A walk through the Old Celje Castle
Many say once you visit the Old Celje Castle it will stay in your memories forever.
Once upon a time …
Yes, once upon a time, there were counts and nobles and warriors walking here, living, dreaming, fighting through their lives, making a history …
The Celje Castle was built by the Counts of Heunberg in the second half of the 12th century. Then, the Lords of Sanneck (1333) who quickly climbed the ranks of the European elite, inherited the castle. They were elevated to the rank of the Counts of Celje soon after their move to Celje.
The first Count of Celje to move to the Celje Old Castle with his wife and four children was Frederick I. After moving in, he started to refurbish the castle into a more comfortable living place. In the following decades, they have built an almost 23-metre high defence tower on a nearby hill, referred today to as the Frederick’s Tower.
The Celje Castle was the seat of the Counts of Celje, whose reign and power in the 14th and 15th centuries had a long reach. They also had a substantial impact on the political fate of the Central European region.
The love story of the Celje Castle
What would a medieval castle be without a love story, right? And more tragic it is, it gets to us more …
Climbing up the stairs of the Frederick’s tower, we are thinking about the particular events that took place here. The count Hermann II had his own son – Frederick II locked up in the tower because of his love and marriage to a commoner Veronika of Desenice.
The chronicles of the Counts of Celje suggest that Herman II also initiated a trial against Veronika accusing her of witchcraft. She was acquitted by the court and murdered by being drowned in 1425.
Veronika and Frederick’s tragic love story, some also refer to it as Romeo and Juliet’ of ancient Slovenia, has also marked the beginning of the end of the Counts of Celje (House of Cili).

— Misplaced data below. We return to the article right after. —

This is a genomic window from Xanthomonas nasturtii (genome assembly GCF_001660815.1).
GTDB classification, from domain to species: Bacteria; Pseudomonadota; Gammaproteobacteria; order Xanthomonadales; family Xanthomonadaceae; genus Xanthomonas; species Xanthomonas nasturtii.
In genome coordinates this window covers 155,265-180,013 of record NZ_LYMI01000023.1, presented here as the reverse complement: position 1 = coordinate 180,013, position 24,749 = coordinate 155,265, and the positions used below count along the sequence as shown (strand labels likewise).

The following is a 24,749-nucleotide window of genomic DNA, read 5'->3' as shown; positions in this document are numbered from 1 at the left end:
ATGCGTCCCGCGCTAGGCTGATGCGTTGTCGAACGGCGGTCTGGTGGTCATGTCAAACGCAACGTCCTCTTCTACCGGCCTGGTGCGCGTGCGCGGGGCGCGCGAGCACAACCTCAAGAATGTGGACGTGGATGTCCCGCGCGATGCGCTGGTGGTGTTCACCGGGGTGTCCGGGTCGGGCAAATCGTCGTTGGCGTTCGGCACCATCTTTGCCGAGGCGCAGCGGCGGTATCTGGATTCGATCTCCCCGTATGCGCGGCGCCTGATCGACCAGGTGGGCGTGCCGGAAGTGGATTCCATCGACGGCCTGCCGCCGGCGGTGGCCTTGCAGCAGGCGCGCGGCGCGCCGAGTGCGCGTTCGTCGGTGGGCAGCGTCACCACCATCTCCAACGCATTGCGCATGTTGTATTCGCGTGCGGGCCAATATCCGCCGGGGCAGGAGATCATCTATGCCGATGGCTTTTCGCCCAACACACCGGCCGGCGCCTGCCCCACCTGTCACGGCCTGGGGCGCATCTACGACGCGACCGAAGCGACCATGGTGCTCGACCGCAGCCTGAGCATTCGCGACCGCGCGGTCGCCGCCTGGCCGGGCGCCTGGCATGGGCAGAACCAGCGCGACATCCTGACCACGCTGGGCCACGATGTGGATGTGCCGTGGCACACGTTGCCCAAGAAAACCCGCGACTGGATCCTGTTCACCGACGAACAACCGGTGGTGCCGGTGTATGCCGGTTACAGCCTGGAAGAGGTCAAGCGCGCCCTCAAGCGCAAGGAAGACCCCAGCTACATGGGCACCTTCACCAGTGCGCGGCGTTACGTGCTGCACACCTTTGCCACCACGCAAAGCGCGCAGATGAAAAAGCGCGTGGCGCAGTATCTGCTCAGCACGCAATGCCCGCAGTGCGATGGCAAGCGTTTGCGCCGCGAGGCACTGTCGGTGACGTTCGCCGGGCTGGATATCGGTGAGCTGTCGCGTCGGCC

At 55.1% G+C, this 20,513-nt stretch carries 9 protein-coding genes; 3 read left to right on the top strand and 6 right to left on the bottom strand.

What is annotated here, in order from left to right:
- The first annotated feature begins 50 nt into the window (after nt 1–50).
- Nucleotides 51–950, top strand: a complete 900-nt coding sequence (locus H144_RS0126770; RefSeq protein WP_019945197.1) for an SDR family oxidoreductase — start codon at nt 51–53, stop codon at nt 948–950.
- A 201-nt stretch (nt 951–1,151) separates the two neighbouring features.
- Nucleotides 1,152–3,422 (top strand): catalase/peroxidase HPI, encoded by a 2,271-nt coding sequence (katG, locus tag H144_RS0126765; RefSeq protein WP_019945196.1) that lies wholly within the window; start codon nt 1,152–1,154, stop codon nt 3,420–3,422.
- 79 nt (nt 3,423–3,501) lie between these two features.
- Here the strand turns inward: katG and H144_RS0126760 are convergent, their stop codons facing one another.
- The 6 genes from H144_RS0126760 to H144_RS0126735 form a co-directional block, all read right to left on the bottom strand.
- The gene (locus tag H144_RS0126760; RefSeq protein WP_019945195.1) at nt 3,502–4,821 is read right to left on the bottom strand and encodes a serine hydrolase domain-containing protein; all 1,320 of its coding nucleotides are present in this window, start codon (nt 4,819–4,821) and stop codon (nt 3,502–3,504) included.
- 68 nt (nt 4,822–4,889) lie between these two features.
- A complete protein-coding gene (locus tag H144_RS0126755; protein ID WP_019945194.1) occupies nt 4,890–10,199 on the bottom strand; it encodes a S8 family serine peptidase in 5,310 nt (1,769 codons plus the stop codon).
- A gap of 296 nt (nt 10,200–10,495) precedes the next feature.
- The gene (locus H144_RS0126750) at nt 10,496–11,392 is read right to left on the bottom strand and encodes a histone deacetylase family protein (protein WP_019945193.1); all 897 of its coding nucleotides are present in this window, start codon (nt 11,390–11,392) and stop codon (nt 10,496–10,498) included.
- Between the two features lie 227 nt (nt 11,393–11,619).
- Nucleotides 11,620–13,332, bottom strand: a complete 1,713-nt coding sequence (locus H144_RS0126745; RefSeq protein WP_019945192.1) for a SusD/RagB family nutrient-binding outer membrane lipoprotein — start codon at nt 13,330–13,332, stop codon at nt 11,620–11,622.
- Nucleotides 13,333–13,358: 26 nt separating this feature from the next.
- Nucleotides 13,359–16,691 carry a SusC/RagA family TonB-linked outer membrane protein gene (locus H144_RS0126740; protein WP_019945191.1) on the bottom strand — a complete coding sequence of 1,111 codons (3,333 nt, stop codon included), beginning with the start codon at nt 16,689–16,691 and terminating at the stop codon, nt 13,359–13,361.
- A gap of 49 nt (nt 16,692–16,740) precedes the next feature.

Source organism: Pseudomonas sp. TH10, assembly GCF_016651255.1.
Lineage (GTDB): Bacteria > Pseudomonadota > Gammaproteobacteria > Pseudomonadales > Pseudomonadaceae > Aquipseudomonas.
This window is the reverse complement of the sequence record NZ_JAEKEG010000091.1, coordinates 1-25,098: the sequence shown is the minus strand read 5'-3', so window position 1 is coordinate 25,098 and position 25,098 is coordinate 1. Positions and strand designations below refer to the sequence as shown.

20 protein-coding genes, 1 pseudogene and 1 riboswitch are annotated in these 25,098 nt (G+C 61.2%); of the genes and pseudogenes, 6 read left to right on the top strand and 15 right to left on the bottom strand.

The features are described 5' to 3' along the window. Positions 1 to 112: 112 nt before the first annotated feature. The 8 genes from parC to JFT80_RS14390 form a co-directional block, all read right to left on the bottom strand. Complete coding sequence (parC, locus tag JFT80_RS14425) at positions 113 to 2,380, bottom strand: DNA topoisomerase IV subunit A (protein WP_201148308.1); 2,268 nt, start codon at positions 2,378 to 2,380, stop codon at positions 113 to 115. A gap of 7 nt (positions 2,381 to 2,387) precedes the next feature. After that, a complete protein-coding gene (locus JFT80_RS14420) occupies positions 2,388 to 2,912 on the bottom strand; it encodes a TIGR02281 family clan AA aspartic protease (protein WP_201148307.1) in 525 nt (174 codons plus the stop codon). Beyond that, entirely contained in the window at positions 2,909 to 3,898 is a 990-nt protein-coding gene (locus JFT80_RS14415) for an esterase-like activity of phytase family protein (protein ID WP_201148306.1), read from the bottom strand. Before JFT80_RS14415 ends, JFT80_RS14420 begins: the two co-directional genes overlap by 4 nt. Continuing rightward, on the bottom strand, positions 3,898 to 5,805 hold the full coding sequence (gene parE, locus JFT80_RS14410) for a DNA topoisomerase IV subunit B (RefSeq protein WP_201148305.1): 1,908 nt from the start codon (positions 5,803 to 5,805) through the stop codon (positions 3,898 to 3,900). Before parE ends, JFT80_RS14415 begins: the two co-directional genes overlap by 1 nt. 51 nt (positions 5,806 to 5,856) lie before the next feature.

After the demise of the Counts of Celje, the Habsburg dynasty inherited the castle. It started to fall into disrepair shortly after losing its strategic importance.
With the loss of its strategic importance in the 15th century it started to deteriorate. The subsequent owners used the stone blocks to build other structures. A surprisingly large portion remains intact.
However, they managed to restore it, including 23m-high Frederick’s Tower. Veronika of Desenice inspired numerous literary creations in Slovenia, as well as Croatia.
Up in the sky
We enjoyed being able to go around the walls and explore it on our own. Old castles make us forget about the present; only people and their stories come forward, good or bad, but still living on.
Here the sky seems so close and the views into the valley are incredibly stunning. It is so quiet, one can hear own thoughts floating in the clouds.
During the most recent renovation they added a modern tourist info centre and Café Veronika , making the castle an appealing tourist sight.
After coffee, and a great walk, it is time for a proper meal. Luckily, there is a place very near that provides nice homemade food and a great atmosphere.
Visited by Let’s go Slovenia in December 2018.